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Someone else will know exactly how to fix it, but I know electronics. Post pics of the bottom of the unit.

The 2 posts on either end of the caboose with locking shims likely hold the trucks to the frame, and that will be connected to the outside rails (the wheels). if you look on the bottom of the caboose you will likely see the center tab of the bulb socket, and that will be where the wire goes. But, I'd like to see pics of the bottom before you do that.

If you're so inclined, now would be a good time to replace it with an LED, with a bridge rectifier and 1000uf cap to keep the light from flickering.
 

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Yeah, the wire is connected to the roller that contacts the center rail. Look to the left of where the wire goes through the hole in the center of the frame You will see two tabs holding the bulb socket in place, and in the center there is a wire or piece of metal connected to the center tab of the bulb socket. That's where the wire goes.
 

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Yes. I can't see in the pictures very well, but there are tabs bent over on the bottom (likely bent over, maybe soldered but I can't see) that hold the socket to the frame. The frame is connected through the trucks to the outside rails. The roller on the truck on the right rolls on the center rail and picks up power, which then needs to connect to the center pin on the light bulb.

If the tabs on the bulb socket are indeed just bent over, you could carefully pries up the tabs and pull the socket away from the frame. That will give you a better idea of what I'm talking about.
 

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The wire from the center rail roller should be connected to the bottom of the bulb's socket - in the center there should be an isolated "dimple" for that wire. The other connection to the bulb comes from the chassis ground - inherently connected to the frame via the wheels contacting the outside rails.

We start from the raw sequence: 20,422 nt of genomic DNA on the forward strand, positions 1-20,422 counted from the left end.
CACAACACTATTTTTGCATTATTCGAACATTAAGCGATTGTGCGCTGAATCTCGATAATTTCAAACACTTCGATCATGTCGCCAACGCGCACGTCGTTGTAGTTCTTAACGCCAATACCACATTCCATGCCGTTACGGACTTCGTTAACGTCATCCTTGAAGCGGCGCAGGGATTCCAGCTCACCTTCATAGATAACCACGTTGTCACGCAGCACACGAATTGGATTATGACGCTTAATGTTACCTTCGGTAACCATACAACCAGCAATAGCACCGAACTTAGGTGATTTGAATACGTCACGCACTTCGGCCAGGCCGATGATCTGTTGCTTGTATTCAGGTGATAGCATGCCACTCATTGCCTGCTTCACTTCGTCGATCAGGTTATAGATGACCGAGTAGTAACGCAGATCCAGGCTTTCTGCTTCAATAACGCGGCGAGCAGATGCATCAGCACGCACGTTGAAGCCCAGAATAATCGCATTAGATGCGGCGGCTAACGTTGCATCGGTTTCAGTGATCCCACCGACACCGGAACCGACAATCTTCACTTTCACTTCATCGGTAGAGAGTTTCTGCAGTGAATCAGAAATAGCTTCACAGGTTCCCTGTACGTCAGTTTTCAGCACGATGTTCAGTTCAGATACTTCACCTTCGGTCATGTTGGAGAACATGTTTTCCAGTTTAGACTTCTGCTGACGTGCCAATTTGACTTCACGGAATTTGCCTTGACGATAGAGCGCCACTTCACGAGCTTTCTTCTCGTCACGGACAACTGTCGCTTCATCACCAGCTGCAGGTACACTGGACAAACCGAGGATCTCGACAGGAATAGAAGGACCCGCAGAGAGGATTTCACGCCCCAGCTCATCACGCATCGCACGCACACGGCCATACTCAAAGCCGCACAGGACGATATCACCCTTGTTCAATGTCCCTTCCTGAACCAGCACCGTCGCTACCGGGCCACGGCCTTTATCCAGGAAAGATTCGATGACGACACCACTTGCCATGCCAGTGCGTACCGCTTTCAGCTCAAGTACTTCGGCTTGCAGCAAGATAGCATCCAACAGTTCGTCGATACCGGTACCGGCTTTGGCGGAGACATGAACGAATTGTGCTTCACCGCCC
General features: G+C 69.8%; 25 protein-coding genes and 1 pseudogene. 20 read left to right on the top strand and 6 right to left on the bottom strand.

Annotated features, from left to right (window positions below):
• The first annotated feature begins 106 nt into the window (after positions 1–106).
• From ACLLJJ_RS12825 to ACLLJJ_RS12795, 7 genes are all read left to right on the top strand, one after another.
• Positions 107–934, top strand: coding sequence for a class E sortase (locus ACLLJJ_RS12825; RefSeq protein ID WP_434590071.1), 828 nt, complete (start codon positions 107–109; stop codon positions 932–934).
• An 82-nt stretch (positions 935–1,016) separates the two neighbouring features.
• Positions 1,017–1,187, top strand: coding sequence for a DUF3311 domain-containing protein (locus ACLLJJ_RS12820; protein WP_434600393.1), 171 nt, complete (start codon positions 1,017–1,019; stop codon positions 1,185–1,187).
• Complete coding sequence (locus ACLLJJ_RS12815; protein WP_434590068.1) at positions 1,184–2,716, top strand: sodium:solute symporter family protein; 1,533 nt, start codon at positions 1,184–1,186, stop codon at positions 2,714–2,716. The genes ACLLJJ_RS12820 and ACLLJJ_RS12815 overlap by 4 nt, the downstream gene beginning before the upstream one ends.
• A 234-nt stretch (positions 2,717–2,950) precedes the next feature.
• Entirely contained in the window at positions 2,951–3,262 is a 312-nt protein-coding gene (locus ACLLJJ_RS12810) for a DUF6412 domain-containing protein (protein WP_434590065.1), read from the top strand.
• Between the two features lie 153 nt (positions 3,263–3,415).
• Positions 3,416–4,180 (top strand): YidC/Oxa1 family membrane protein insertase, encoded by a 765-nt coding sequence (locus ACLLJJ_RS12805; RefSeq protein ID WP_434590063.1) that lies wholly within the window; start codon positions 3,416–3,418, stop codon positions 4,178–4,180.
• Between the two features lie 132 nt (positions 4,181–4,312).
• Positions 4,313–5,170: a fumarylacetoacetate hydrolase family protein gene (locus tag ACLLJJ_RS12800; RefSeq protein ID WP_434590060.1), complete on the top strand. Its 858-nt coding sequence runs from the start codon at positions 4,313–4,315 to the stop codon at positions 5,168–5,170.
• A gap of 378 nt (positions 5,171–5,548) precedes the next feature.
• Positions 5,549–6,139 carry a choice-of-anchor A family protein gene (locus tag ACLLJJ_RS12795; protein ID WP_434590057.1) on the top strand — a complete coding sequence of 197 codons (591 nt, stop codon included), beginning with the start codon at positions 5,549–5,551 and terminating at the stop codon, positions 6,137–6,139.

Based on the pic.'s, the roller's wire should not go through the chassis into the car as shown. It looks like the wire should be fed through the hole underneath the socket. You may need to bend the sockets tabs to remove it. That would allow you to solder that wire to the dimple. Then replace the socket. I'd test it first before reinstalling the socket by firmly holding the socket to the chassis while on powered track. The tabs can only take a few bends before they may break.
 

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Mike is right. I can't see in the picture because the wheels are in the way, but there are probably tabs holding the socket to the frame.
 

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If you remove the bulb from the socket you should see a contact at the bottom. The contact is a fiber washer with a metal grommet crimped to the washer. If the hole is closed with wire and solder you should first heat the solder and suck it out or tap it on the table while its melted to clear the hole. There should also be a spring under the washer. The wire comes up from the bottom of the socket, through the spring and then gets soldered to the open grommet. The solder bead becomes the hot contact for the bulb. The spring provides pressure to maintain the electrical contact.

Pete